This show is so good at what it does, it even manages to turn one tendency of a budding romance story that would usually be aggravating—overly drawing out how long it takes for the couple to be together—into not just a strength, but maybe even the key to why its antics land so effectively. Takagi-san doesn’t really have any drama or other elaborate machinations keeping Nishikata and Takagi apart, not even a love triangle. If they could just take stock of their feelings and then gain composure and sense to admit them to each other, they could be a thing, damnit! Why is that so hard?!

Well, that’s rather simple, and all too true to life at that: They’re adolescent kids. And adolescence is not exactly known for being a time where anyone is entirely comfortable with being totally honest to others about their feelings. Moreso when they’re of the more unfamiliar or vulnerable kind. Especially not when insecurity is involved.

That’s essentially the rub with Nishikata as a character; he is almost constantly putting up his attempt at a tough front, and that tendency is strongest when he’s dealing with Takagi. It could be a show of arrogance whenever he thinks he could take the upper hand in a melee of minds, it could be by fibbing about something in order to conceal a fact that (as he sees it) could be used to tease him. Maybe even a desperate, impassioned decree that he is not blushing when it’s so clear that he totally is blushing.

And none of it ever works on Takagi. One of this show’s masterstrokes with its positioning of Nishikata as the point of view is how we almost never hear or see things from Takagi’s perspective, which drives home his perception of her as this impenetrable wall that he just cannot breach, when it’s really just because Nishikata overthinks literally everything in terms of “winning” or “losing,” and also, no matter how hard he tries, Takagi can see right through all his bluffing.

Yet he still. Pulls. This. Shit. With. Her. All. The Time. And the kicker? When all the bluster is dropped, leaving just his honest self—a rarity in this show, especially when he’s around Takagi (hell, given the status of Nishikata-as-POV, maybe he’s intentionally cutting his unguarded moments out as much as possible?), but it does happen very occasionally—he’s actually a likable, kind guy! She obviously finds Nishikata’s deflections to be hilarious, but it has to be this side of him to which she’s ultimately drawn.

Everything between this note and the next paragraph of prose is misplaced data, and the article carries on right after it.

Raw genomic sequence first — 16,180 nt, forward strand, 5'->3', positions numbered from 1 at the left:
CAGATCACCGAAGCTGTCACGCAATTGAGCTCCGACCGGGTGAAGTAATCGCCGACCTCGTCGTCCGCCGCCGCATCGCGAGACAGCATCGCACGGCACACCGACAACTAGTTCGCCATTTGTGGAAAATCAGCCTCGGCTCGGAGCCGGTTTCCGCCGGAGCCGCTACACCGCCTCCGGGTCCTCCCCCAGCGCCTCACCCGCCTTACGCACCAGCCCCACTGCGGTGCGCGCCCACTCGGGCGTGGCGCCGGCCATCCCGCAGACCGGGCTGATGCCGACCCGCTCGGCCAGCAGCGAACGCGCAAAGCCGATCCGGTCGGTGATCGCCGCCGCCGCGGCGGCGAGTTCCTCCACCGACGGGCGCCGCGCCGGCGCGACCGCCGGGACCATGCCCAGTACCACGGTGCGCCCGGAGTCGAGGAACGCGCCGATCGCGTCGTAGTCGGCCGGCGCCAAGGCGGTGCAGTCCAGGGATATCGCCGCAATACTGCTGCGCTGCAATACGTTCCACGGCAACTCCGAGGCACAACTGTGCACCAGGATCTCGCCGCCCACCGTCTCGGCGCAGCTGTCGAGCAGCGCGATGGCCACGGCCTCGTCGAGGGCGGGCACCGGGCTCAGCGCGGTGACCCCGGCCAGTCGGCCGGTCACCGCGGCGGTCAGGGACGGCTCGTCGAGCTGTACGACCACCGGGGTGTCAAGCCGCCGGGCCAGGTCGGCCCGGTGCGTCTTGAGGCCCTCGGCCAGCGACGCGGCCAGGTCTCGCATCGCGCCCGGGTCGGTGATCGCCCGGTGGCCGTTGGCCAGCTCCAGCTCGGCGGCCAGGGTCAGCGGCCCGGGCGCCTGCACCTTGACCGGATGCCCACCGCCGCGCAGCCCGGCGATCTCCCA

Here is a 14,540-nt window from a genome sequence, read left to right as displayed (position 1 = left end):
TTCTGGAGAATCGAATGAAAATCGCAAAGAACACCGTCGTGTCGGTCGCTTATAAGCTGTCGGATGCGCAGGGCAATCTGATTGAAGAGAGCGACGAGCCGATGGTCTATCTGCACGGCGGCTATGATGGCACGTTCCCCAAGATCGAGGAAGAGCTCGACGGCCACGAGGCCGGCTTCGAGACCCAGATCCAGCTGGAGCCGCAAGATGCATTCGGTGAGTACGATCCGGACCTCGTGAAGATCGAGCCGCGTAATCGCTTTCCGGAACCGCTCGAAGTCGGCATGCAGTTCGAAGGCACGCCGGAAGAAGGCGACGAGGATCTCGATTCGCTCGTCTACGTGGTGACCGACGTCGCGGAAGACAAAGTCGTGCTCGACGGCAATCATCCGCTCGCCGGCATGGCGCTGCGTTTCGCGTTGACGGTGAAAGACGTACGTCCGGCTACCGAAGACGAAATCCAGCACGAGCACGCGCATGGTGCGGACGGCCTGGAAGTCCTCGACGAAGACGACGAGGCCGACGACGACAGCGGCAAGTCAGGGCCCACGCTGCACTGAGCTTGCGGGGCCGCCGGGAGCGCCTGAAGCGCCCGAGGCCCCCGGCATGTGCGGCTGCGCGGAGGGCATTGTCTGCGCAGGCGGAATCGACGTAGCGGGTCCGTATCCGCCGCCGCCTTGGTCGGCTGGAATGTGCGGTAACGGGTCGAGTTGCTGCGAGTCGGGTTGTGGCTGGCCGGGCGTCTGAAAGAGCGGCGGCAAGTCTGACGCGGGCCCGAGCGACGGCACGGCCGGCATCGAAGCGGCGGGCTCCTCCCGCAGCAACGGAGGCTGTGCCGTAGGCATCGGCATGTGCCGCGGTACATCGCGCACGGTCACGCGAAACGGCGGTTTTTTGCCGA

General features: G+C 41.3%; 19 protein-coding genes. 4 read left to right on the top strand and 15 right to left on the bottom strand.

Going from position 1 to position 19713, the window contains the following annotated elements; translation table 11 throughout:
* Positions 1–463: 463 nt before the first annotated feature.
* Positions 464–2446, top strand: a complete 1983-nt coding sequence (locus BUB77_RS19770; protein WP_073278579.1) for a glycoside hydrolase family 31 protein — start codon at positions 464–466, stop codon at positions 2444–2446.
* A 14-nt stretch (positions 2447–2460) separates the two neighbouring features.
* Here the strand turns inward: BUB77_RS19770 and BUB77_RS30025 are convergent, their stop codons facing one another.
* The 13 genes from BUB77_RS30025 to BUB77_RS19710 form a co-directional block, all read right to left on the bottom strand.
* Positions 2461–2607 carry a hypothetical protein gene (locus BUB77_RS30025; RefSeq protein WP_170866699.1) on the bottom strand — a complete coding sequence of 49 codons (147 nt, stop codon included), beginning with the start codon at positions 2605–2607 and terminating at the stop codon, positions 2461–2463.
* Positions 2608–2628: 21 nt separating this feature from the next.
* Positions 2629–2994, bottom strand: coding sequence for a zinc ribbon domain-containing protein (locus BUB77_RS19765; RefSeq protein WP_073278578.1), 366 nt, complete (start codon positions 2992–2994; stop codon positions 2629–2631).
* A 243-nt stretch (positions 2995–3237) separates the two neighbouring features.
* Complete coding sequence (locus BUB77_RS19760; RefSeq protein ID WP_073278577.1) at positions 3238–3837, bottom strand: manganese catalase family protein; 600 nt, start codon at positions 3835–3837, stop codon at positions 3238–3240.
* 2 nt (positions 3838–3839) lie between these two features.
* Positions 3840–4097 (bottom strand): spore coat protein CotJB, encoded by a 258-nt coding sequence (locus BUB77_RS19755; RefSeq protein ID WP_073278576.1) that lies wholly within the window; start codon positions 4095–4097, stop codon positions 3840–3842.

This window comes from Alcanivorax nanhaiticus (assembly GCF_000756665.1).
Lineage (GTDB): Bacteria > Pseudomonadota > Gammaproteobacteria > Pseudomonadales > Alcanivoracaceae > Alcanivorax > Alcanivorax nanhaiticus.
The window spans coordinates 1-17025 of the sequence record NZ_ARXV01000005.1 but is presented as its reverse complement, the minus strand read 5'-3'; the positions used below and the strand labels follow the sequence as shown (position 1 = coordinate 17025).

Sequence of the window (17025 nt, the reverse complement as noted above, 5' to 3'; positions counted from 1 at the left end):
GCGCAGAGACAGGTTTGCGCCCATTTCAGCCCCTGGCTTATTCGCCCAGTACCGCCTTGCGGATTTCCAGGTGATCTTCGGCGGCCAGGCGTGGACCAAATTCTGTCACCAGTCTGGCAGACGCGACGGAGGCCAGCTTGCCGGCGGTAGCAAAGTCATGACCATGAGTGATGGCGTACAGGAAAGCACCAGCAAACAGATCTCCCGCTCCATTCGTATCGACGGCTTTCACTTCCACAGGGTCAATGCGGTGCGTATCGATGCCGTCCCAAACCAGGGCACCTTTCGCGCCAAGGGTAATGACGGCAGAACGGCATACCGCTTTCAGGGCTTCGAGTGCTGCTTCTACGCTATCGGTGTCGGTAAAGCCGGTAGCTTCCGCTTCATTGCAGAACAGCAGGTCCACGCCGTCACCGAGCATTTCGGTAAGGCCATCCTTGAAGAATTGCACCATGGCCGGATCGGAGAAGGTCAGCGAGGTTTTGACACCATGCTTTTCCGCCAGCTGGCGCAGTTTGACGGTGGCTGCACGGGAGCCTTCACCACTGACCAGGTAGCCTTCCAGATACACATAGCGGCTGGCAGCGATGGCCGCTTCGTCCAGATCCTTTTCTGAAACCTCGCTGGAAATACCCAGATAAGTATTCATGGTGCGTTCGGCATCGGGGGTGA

It’s a tragedy—presented in the most lighthearted of ways, but a tragedy nonetheless—that he has not made that realization yet. However, it’s not like Takagi is being entirely upfront and honest with her feelings, either. In fact, she takes it even farther than not admitting them, to the point of putting them out there to varying degrees (some far more direct than others, oh my god how direct they can be) yet outright obfuscating them by passing them off as yet another of her teasing schemes. And when I put it that way, damn, that’s not just as tragic in its own right, but also pretty cruel on her part, right?

But then Takagi-san has one of those fleeting moments when we get to actually see past Takagi’s own facade. They don’t make her way of dealing any less tragic, but they do make a bit more sense why she puts on the act she does, along with delivering a megaton of what can only be described as “absolute moe catharsis.” Not coincidentally, those times—and how they end up happening—are when the show is at its absolute best. Hence why the fifth, eleventh, and twelfth episodes are my favorites.

That is as apt a demonstration of the show’s fundamental modus operandi as anything: Encasing such heady truisms within such an utterly delightful package. Karakai Jozu no Takagi-san is a genuine accomplishment.